this interview was gay

disney’s gonna release the live-action little mermaid movie and the director’s gonna do an interview for teenvogue where he says the crab sebastian is gay and everyone’s gonna laud it as the most woke moment of 2019 and a horde of 21-35 year old women on tumblr will draw human aus where he’s a young white redhead and he and king triton are fuckin’

Heterosexual Camila deserves alllll the Oscars

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“The obsession, particularly online, with the homoerotic tension between Sherlock and Doctor Watson… The template for us was the Billy Wilder film The Private Life of Sherlock Holmes, which deliberately plays with the idea that Holmes might be gay. We’ve done the same thing, deliberately played with it although it’s absolutely clearly not the case. He’s only a brain, ‘everything else is transport’ to him and John clearly says, “I’m not gay, we’re not together” but the joke is that everyone assumes that in the 21st century that these two blokes living together are a couple– what they wouldn’t’ have assumed in the 19th century. They’d have assumed they were bachelor best friends and now they assume they’re lovers. That’s obviously such fun to play with and the fact that people now assume, in a very positive way, that they’re together is a different joke to it being a negative connotation.”  Mark Gatiss in The Gay Times, February 2012

Hmm, I’m actually not so sure about that. Because I never got this joke (and no, that’s not a generation thing. I’m round about the same age as the show creators). Honestly, to me, two blokes sharing a flat in central London in the 21st century are just two blokes sharing a flat because it’s fucking expensive. I’d never assume anything else.

Even if one of the man was depicted as obviously gay (Girlfriend? Nor really my area. - Boyfriend? I know it’s fine.) - I wouldn’t assume any kind of romatic interest between them. I can’t see a joke there either.

But when their flat sharing gets laden with innuendo? For example, their landlady asking them if they share a bedroom. Another acquaintance taking them for being on a date. Those two blokes gazing at each other as if they were about to eat each other alive. One of the man killing for the other, who, in return, protects him from being prosecuted… Well, then I’d start to assume something’s going on - because it is shown to me and hammered home.

Only, I can’t see a joke there either…

So, what Gatiss described in the above interview wasn’t what happened. They were not just showing us two blokes living together. Because then no one in the 21st century would think of them as a couple. Moffat and Gatiss had to actively insert innuendo for their viewers to catch up on their ‘joke’ in the first place. They encouraged this on many levels: text, acting choices, casting, costume, music, lighting, cinematography.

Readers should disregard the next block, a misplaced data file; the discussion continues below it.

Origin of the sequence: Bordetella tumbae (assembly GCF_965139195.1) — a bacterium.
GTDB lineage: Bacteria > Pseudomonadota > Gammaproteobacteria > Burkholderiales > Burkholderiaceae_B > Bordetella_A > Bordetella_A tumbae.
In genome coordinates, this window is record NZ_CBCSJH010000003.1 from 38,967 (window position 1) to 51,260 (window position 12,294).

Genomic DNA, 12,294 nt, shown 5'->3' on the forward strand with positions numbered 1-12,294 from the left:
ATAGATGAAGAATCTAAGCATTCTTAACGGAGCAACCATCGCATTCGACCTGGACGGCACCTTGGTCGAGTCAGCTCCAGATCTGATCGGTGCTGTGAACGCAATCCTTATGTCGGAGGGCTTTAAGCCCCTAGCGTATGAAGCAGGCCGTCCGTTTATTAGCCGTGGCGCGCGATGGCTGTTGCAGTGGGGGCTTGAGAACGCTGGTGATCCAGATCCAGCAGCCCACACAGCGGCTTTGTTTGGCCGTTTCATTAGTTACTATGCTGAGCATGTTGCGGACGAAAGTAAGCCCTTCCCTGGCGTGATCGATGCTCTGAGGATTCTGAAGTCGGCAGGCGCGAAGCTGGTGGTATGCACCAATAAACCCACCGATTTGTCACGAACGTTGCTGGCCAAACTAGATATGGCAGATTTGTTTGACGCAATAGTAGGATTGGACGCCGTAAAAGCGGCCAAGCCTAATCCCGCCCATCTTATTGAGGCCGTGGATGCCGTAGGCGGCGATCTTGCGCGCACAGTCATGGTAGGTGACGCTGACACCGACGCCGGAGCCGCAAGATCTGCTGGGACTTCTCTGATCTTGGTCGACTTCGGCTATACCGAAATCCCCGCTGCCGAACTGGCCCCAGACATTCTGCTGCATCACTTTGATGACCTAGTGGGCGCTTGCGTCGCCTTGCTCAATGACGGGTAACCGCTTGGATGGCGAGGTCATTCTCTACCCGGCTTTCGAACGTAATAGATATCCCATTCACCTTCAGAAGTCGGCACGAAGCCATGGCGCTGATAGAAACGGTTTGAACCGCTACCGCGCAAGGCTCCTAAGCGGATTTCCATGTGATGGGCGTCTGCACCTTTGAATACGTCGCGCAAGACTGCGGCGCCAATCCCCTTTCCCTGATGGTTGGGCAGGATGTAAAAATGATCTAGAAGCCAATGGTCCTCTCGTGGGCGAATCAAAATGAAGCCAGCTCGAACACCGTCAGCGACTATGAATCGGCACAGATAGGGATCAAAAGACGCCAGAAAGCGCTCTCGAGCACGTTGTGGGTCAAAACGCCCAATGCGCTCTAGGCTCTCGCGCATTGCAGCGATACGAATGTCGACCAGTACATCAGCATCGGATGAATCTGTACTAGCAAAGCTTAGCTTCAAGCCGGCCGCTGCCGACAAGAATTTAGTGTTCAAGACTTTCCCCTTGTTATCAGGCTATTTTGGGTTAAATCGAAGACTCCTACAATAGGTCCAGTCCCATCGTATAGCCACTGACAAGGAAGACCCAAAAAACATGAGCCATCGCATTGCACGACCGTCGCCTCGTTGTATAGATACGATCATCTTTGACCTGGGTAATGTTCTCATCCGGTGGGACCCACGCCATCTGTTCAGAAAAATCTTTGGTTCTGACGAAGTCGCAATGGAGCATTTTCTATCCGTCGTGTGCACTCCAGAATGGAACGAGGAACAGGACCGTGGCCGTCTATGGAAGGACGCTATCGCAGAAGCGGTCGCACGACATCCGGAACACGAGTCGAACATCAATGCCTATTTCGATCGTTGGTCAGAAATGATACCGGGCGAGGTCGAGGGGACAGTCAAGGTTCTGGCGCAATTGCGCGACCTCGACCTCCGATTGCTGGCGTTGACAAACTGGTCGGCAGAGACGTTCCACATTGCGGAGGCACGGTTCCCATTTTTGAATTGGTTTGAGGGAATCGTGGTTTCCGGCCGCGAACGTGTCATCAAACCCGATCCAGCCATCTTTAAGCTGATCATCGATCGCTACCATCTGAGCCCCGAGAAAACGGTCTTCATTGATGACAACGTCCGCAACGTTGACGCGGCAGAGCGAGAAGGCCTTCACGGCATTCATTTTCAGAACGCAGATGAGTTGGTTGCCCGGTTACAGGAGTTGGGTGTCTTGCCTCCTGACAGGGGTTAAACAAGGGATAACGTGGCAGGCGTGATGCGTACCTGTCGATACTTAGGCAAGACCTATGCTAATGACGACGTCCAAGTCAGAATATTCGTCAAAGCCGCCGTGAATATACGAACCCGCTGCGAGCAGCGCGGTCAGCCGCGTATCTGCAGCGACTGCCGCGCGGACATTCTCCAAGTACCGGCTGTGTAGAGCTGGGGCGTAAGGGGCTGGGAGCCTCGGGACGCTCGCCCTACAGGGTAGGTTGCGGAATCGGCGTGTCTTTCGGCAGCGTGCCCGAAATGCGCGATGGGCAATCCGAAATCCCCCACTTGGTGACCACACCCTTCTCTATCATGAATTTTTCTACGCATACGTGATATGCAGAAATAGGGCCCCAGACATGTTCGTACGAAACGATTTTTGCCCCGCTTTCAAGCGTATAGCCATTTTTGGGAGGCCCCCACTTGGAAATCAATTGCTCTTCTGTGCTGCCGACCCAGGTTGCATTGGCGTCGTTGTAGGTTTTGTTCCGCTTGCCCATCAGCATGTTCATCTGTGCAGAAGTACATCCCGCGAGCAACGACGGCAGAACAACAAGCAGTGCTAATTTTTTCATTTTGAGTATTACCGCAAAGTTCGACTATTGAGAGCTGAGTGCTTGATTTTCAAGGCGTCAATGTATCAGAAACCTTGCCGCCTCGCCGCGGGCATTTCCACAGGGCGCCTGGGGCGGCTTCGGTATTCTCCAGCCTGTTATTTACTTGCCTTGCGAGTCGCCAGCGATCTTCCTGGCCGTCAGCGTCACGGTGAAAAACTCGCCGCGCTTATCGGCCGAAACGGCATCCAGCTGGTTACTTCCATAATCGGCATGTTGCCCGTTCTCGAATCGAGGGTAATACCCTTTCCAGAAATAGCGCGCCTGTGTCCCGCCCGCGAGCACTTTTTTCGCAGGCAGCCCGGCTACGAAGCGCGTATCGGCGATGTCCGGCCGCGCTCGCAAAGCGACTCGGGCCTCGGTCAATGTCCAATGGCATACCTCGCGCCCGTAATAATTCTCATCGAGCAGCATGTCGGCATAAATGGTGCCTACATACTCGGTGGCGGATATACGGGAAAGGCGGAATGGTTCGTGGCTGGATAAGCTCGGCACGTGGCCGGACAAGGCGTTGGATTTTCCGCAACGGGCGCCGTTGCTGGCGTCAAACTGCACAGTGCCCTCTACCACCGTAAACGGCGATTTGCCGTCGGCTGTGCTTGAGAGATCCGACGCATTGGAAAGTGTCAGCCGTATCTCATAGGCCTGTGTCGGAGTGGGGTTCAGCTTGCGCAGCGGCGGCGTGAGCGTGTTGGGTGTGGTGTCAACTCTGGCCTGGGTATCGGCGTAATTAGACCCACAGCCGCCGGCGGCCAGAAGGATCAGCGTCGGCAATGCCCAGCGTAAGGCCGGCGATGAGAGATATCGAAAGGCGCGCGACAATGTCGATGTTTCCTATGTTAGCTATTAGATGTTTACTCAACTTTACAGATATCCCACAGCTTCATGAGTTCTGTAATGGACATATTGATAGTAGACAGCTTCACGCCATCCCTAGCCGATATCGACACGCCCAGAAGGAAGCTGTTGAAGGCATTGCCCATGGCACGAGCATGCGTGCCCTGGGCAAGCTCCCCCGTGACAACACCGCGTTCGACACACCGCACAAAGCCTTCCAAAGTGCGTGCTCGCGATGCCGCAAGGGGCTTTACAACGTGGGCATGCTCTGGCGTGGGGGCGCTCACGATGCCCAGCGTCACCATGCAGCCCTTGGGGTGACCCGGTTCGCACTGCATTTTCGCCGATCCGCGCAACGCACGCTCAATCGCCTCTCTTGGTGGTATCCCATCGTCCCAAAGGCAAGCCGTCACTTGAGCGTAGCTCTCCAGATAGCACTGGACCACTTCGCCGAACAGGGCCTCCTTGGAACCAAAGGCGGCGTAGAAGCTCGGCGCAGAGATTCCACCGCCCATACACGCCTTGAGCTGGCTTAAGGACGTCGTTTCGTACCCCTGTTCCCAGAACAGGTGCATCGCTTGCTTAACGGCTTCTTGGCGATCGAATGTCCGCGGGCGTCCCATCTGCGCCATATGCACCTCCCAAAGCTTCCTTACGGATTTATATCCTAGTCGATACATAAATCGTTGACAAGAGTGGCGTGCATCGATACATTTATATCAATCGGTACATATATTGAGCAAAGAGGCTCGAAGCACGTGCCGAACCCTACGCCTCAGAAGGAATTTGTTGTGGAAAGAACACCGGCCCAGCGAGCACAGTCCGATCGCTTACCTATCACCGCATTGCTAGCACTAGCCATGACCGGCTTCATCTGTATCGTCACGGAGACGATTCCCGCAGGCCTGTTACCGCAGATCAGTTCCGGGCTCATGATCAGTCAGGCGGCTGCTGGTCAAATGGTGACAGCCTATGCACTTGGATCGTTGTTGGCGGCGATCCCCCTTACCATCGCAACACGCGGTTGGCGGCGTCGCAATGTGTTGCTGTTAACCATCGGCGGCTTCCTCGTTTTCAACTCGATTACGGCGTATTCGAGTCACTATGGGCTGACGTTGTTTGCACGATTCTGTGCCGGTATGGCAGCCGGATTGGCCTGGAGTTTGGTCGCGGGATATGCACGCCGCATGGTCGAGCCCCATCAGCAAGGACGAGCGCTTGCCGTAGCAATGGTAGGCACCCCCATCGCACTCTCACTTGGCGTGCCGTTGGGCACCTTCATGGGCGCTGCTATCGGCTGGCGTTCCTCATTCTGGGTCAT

They actively implemented homoerotic (sub)text in their show - only to lament at the same time that people cought up on it? That some viewers expected something to come out of it. Because, in the 21st century, no one thought it possible that it could just be a lame joke! Because there just is no joke to it.

The viewers took the positive attitude Gatiis desrcibes a step further and expected positive representation from the writers after playing with the inherent homoeroticism of the original stories. The fandom was far more advanced than the show runners, it seems.

And why play with the  homoeroticism it in the first place? I really can’t see where the fun might be in there, apart from cracking some cheap gay jokes that feed an outdated no-homo attitude?

What is there to play with when it’s not an issue anymore? And if it’s still an issue, I’m not sure that making fun of it ist the appropriate approach to it.

7

Being gay is not a virtue. It’s not a flaw, but it’s not a virtue. Attributes that you may develop out of being gay, like empathetic or couragous or kind of… Selfish… May result in being gay but the thing itself is not a talent or a virtue. It’s not something you can actually cultivate. So therefor, it actually hasn’t got more value than being straight does. So we have to look at who we are as people and how we can support everybody.  

  • <p> <b>Employer:</b> So, tell me about yourself. What can you bring to this company?<p/><b>Gaston:</b> *leans back smugly, claps hands once*<p/><b>Lefou:</b> *emerges from underneath Gaston's chair in a trench coat and sunglasses, pressing play on a jukebox* Gosh it disturbs me to see you, Ga<p/></p>